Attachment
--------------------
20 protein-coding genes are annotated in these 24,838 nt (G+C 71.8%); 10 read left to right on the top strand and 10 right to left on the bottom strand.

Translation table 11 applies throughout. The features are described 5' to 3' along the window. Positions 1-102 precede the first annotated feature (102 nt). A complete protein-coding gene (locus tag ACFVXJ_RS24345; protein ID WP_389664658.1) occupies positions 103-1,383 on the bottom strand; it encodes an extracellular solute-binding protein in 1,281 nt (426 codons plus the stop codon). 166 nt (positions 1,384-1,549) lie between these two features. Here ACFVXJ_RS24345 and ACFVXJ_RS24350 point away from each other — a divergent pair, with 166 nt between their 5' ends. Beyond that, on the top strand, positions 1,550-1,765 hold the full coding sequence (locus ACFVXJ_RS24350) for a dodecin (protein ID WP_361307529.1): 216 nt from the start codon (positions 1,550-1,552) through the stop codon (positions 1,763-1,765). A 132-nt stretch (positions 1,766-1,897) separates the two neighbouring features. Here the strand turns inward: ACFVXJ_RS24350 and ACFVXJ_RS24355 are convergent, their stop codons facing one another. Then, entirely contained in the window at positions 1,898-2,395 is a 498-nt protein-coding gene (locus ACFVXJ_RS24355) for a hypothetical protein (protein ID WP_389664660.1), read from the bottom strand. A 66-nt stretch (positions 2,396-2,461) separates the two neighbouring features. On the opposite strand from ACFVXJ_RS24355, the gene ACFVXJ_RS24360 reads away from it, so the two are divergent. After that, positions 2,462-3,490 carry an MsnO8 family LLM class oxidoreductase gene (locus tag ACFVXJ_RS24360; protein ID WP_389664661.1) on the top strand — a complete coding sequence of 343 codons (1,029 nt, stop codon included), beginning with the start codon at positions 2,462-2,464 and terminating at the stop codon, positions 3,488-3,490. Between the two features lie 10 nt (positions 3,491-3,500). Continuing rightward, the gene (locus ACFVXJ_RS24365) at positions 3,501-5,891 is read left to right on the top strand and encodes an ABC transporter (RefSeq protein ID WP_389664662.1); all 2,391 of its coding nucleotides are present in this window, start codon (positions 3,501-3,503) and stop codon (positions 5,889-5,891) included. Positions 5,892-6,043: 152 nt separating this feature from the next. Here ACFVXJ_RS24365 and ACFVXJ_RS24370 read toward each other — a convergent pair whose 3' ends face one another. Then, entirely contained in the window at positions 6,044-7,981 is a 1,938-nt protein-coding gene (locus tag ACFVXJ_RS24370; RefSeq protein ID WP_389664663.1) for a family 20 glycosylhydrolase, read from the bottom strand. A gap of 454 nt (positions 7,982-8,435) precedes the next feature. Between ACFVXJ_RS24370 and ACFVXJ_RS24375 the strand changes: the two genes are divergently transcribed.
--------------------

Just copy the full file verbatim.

20 protein-coding genes are annotated in these 24,838 nt (G+C 71.8%); 10 read left to right on the top strand and 10 right to left on the bottom strand.

Translation table 11 applies throughout. The features are described 5' to 3' along the window. Positions 1-102 precede the first annotated feature (102 nt). A complete protein-coding gene (locus tag ACFVXJ_RS24345; protein ID WP_389664658.1) occupies positions 103-1,383 on the bottom strand; it encodes an extracellular solute-binding protein in 1,281 nt (426 codons plus the stop codon). 166 nt (positions 1,384-1,549) lie between these two features. Here ACFVXJ_RS24345 and ACFVXJ_RS24350 point away from each other — a divergent pair, with 166 nt between their 5' ends. Beyond that, on the top strand, positions 1,550-1,765 hold the full coding sequence (locus ACFVXJ_RS24350) for a dodecin (protein ID WP_361307529.1): 216 nt from the start codon (positions 1,550-1,552) through the stop codon (positions 1,763-1,765). A 132-nt stretch (positions 1,766-1,897) separates the two neighbouring features. Here the strand turns inward: ACFVXJ_RS24350 and ACFVXJ_RS24355 are convergent, their stop codons facing one another. Then, entirely contained in the window at positions 1,898-2,395 is a 498-nt protein-coding gene (locus ACFVXJ_RS24355) for a hypothetical protein (protein ID WP_389664660.1), read from the bottom strand. A 66-nt stretch (positions 2,396-2,461) separates the two neighbouring features. On the opposite strand from ACFVXJ_RS24355, the gene ACFVXJ_RS24360 reads away from it, so the two are divergent. After that, positions 2,462-3,490 carry an MsnO8 family LLM class oxidoreductase gene (locus tag ACFVXJ_RS24360; protein ID WP_389664661.1) on the top strand — a complete coding sequence of 343 codons (1,029 nt, stop codon included), beginning with the start codon at positions 2,462-2,464 and terminating at the stop codon, positions 3,488-3,490. Between the two features lie 10 nt (positions 3,491-3,500). Continuing rightward, the gene (locus ACFVXJ_RS24365) at positions 3,501-5,891 is read left to right on the top strand and encodes an ABC transporter (RefSeq protein ID WP_389664662.1); all 2,391 of its coding nucleotides are present in this window, start codon (positions 3,501-3,503) and stop codon (positions 5,889-5,891) included. Positions 5,892-6,043: 152 nt separating this feature from the next. Here ACFVXJ_RS24365 and ACFVXJ_RS24370 read toward each other — a convergent pair whose 3' ends face one another. Then, entirely contained in the window at positions 6,044-7,981 is a 1,938-nt protein-coding gene (locus tag ACFVXJ_RS24370; RefSeq protein ID WP_389664663.1) for a family 20 glycosylhydrolase, read from the bottom strand. A gap of 454 nt (positions 7,982-8,435) precedes the next feature. Between ACFVXJ_RS24370 and ACFVXJ_RS24375 the strand changes: the two genes are divergently transcribed.